- Interest expense is now limited to 30% of a business’s adjusted taxable income. Disallowed interest may be carried forward indefinitely. This limitation does not apply to businesses whose average gross receipts over the preceding three years is less than $25 million.
Accounting Method Reform
Under prior law, there were varying levels of gross receipts that required businesses to apply certain accounting methods. These levels ranged from $5 million for use of the cash basis of accounting by C corporations, to $1 million for the use of the UNICAP method of accounting for inventories, $10 million for contractors to use the percentage of completion method, and so forth.
Under the TCJA, these disparate income levels have been simplified into a single $25 million test, effective for years beginning in 2018. It is possible that a business that recently changed an accounting method to be in compliance with prior law will have the opportunity to revert back to their previous accounting method. AAFCPAs is available to provide guidance regarding the mechanics of making this change.
The changes outlined create numerous planning opportunities for clients, which require additional discussion with your AAFCPAs tax advisor:
- Should S corporations or LLCs convert to C corporations? While the variance in top tax rates may initially tilt the argument in favor of C corporations, the ability of flow through entity owners to withdraw profits on a tax free basis has not been changed by the Tax Cuts and Jobs Act, nor has the existing rule allowing an owner’s basis in their stock to increase by the amount of undistributed profits.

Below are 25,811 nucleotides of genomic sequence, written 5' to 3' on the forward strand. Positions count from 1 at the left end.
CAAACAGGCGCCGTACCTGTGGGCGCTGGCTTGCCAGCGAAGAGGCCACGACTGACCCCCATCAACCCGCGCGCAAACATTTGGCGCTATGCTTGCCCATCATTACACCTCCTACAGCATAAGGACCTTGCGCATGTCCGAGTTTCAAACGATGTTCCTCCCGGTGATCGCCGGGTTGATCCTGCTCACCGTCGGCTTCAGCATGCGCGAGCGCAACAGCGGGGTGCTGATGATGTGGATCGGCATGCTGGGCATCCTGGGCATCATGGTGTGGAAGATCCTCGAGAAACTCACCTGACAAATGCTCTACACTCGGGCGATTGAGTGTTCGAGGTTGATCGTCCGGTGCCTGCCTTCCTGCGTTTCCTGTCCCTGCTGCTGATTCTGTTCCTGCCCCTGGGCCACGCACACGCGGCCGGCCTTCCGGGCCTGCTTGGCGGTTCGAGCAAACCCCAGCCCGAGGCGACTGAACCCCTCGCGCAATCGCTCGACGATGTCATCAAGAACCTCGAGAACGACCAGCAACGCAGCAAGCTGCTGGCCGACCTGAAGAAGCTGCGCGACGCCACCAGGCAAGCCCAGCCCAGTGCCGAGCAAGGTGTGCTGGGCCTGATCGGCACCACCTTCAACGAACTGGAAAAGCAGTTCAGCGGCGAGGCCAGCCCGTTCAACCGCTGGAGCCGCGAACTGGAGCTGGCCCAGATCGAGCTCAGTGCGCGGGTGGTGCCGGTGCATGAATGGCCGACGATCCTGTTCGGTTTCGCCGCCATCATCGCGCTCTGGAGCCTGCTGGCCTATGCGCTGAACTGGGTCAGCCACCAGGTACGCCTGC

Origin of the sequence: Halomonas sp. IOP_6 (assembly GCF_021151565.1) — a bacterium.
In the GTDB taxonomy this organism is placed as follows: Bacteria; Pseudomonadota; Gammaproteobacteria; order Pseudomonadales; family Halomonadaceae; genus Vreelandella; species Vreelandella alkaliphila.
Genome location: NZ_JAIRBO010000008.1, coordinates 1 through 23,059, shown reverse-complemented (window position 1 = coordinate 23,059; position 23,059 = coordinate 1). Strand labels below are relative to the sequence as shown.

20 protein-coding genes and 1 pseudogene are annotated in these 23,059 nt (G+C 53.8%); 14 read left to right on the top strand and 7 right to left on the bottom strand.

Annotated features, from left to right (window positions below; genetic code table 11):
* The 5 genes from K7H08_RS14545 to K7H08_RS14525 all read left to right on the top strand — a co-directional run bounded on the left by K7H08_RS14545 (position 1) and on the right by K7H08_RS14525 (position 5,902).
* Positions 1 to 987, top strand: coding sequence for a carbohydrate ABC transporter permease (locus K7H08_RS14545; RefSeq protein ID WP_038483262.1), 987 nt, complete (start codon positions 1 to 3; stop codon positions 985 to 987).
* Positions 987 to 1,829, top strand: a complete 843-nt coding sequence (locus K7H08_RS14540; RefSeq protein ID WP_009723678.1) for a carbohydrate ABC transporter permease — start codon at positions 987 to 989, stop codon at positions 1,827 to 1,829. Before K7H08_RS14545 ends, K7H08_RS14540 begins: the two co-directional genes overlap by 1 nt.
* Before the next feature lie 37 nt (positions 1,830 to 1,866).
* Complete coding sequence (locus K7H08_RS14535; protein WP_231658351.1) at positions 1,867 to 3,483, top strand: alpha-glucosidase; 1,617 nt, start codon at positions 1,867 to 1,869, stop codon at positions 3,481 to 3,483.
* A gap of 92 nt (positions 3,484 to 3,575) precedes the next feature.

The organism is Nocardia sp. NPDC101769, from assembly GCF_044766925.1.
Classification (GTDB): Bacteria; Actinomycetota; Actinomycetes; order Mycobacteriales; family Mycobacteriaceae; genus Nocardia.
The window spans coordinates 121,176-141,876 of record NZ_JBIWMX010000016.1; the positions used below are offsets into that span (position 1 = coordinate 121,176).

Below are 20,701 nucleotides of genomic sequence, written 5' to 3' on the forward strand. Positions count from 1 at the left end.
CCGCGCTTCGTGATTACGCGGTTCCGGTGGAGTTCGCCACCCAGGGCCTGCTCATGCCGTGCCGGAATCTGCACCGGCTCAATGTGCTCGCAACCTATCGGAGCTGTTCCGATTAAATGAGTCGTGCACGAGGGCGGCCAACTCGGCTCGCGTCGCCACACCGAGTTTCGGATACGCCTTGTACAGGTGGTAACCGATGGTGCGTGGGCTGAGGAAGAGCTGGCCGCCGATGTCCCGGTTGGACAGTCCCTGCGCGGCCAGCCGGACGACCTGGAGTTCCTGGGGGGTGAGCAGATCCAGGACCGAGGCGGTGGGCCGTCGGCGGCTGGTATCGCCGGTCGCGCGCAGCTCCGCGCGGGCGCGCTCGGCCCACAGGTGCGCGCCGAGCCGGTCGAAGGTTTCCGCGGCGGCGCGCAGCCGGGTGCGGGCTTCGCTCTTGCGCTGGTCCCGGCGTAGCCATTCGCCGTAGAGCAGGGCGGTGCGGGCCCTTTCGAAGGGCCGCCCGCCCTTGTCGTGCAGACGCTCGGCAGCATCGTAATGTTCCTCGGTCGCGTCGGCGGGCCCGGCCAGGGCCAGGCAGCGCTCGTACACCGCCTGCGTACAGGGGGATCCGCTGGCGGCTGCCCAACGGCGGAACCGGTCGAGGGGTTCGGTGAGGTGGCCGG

- Companies that have either purchased real estate or incurred substantial leasehold improvement costs may wish to consider a cost segregation study as part of completing their 2017 tax returns. A cost segregation study may allow you to front load depreciation deductions into the 2017 tax year, prior to the 2018 rate reductions taking effect.
- Similarly, there are other accounting method changes in 2017 that businesses may wish to consider applying for on an automatic basis. Examples include advance deduction for prepaid service contracts, and partial income deferral for long term service contracts where payment is collected up front. When rates were constant, the advisability of these method changes was generally limited to high dollar situations, but the tax rate reduction may make it worthwhile to elect these changes in order to accelerate deductions into 2017.
The wording of the TCJA is such that we anticipate additional clarifications will be forthcoming on a number of these changes. The tax practice of AAFCPAs will continue to monitor the legislative process and keep you informed as significant changes occur or provisions become clarified. If you have any questions please contact your AAFCPAs partner, or Richard Weiner, CPA, MST at 774.512.4078, firstname.lastname@example.org.
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- AAFCPAS’ TAX PRACTICE RECOMMENDS INDIVIDUAL TAX PLANNING CONSIDERATIONS WITH RESPECT TO THE TAX CUTS AND JOBS ACT